Flexibility in social work: Is it possible, and how can we achieve it?
Flexible work conditions are increasingly demanded by the modern workforce, with 67% of employees wishing they were offered flexible working and 70% saying flexible working makes a job more attractive to them. Yet despite UK employees crying out for flexibility in their jobs, it’s something that hasn’t always been available to those in the social work profession. But with the average career of a social worker standing at just over seven years, it’s clear that the industry needs to move with the times in order to hold on to its best employees.
A 2015 Guardian Social Lives survey found that work life balance is the single most important consideration for social workers looking for a new role, and while the vast majority of those in the profession enjoy their jobs, long hours and stress are having a negative impact. Social care and social work are demanding professions, with workers expected to be patient, resilient and organised in order to provide the best support possible to those in the community. The situations social workers deal with can be emotionally draining, leading to stress and exhaustion for some in the industry – but many employers are addressing this by offering increasingly flexible work conditions.
Benefits of flexibility
The nature of social work is such that many professionals travel between an office environment, client homes and sites, courts and other premises. Because of this, there can be a lot of wasted time during transit and waiting before and after sessions. One social care employer, the Children and Family Court Advisory Support Service (Cafcass), recognised this opportunity to allow social workers to work more flexibly, offering remote, on-the-move and home options. Cafcass’ 2014 move toward smarter working resulted in a doubled productivity rate, reduced sick days and improved staff wellbeing. However, it’s important to note that improvements were only made once Cafcass implemented a more structured, well-managed flexible environment than the initial ad-hoc remote working arrangement. Now in addition to remote working opportunities, social workers still have face-to-face meetings, are encouraged to work in the office where possible and are equipped with technology that enables them to not only access documents on the go, but keep in touch with clients and colleagues.
The impact of flexible work conditions extends beyond the Cafcass case study. An APQC survey reveals 60% of employees say increased flexibility to customise their working schedules or hours would make them more productive, with a 10% improvement in staff retention reported by one company after implementing flexibility. As flexible working provides alternative ways of working for those who may have otherwise left the company, it’s natural that many companies see improvements in employee retention rates after introducing flexible conditions, suggesting it may be time for more social work employers to do the same.
Challenges of flexibility
While remote working has numerous benefits, there remains a requirement for social workers to have a ‘safe space’ in which to return, share experiences and reflect – this is typically an office environment with a community of fellow social workers. For some, this style of working is preferable, allowing workers to bounce ideas and viewpoints off each other and share experiences. A fixed work environment can provide more emotional and professional support from colleagues and supervisors than remote working, with clearer channels through which to seek feedback and guidance. As such, flexibility within the sector must be balanced with social workers’ needs to have connection with others in their industry on a regular basis. Cafcass has successfully implemented this, offering office-based environments as well as the ability to work remotely and access virtual ‘team rooms’ from specialist apps on their work devices.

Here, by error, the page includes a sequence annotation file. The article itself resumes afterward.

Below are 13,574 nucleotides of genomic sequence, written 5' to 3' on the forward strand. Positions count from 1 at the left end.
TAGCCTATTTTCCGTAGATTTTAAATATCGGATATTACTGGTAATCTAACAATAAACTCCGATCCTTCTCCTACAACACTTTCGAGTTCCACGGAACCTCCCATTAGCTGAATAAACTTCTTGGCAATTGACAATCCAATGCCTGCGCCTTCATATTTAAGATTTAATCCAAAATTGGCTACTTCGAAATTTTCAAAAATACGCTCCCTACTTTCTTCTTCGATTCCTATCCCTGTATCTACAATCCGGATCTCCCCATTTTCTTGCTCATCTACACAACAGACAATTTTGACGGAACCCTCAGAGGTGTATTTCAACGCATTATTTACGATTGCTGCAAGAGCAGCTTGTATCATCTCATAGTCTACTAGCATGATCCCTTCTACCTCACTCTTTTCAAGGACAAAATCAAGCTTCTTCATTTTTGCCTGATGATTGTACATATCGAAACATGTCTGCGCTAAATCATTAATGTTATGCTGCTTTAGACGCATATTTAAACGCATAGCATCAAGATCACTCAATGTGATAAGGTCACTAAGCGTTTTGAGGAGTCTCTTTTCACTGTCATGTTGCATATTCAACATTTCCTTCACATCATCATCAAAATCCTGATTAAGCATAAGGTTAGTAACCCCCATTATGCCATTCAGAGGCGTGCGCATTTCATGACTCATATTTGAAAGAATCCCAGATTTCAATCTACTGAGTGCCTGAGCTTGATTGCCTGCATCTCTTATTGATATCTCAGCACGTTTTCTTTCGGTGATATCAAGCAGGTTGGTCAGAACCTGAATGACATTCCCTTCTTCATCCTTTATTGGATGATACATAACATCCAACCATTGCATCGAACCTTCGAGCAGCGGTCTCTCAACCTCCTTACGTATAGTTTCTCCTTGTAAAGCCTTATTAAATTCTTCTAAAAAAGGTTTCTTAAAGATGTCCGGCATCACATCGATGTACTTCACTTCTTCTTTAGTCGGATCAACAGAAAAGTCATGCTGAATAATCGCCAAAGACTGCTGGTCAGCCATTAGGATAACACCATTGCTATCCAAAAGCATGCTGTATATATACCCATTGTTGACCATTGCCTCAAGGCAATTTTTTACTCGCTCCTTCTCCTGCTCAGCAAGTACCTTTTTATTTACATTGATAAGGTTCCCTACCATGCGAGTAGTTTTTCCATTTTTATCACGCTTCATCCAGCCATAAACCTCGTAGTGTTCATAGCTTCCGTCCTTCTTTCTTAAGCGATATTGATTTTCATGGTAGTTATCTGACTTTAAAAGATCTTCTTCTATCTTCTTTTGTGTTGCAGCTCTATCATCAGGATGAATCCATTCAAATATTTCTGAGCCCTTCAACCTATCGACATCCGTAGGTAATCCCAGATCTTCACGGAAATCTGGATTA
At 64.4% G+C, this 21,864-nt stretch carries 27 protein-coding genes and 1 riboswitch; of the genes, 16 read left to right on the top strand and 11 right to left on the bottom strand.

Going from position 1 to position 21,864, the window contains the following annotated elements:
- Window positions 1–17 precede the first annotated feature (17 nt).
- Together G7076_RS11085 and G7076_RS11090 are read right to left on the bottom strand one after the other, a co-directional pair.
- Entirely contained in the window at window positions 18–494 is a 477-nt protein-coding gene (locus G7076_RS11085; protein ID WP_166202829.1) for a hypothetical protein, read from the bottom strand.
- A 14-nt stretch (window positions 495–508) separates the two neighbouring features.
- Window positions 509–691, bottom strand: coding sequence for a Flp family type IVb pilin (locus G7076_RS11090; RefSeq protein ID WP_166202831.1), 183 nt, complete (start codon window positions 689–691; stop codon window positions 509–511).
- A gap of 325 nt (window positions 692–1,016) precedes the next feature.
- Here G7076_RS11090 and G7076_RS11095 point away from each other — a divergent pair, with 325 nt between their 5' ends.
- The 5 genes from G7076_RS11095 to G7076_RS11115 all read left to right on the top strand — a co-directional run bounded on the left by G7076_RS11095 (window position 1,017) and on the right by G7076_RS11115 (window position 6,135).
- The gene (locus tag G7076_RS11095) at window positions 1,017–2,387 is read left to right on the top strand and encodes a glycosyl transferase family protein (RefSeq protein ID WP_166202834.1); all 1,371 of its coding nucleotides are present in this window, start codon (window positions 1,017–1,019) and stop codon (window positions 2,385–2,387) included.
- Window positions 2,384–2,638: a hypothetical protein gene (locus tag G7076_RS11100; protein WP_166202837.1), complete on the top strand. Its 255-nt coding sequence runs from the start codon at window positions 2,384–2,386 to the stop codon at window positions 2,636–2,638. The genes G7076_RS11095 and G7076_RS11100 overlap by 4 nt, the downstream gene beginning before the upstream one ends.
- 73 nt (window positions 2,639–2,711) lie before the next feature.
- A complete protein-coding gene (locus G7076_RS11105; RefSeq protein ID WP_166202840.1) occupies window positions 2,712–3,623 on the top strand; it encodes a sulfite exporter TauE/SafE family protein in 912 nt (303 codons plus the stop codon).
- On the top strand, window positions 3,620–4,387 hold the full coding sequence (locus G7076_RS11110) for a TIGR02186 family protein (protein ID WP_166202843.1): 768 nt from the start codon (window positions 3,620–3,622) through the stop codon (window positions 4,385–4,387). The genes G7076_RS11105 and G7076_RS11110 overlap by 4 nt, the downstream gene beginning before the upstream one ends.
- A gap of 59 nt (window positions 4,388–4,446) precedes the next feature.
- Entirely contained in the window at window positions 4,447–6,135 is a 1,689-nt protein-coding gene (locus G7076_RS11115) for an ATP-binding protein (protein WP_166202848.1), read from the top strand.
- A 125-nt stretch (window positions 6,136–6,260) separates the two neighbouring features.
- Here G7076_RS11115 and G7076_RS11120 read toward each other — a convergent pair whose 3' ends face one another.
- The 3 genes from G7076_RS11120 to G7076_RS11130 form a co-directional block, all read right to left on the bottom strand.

The notion of flexibility means different things to different social workers, with some interested in job rotation, job share, and different work hours and patterns in addition to the ability to work from different locations. And while some measures have been trialled to mixed reviews – such as hot desking, which was suggested to be restrictive in terms of conducting confidential meetings – others are being implemented in a bid to reduce burnout and retain skilled social workers within the industry. In order for this to be successful, social workers must work with managers and administrators to establish the best work conditions from them, ensuring technologies are adopted and adapted to support new work conditions. Regular team meetings, workshops and group activities are crucial to maintain physical interaction within teams, while those who do desire the ability to work within a fixed office space should be supported to do so.
As the modern workforce continues to evolve with the requirements of individuals, social work must adapt to ensure it holds on to its best workers. With employees increasingly demanding flexible conditions, and case studies proving the success of flexibility in social work, it’s apparent that the ability to work remotely is something the sector is ready for. In order for the social work industry to take full advantage of flexible working, employers must offer staff the ability to work remotely while also being able to return to a main hub or office environment. In doing this, they will balance the social and organisational requirements of social work with the improved productivity and staff retention that flexible conditions can offer.
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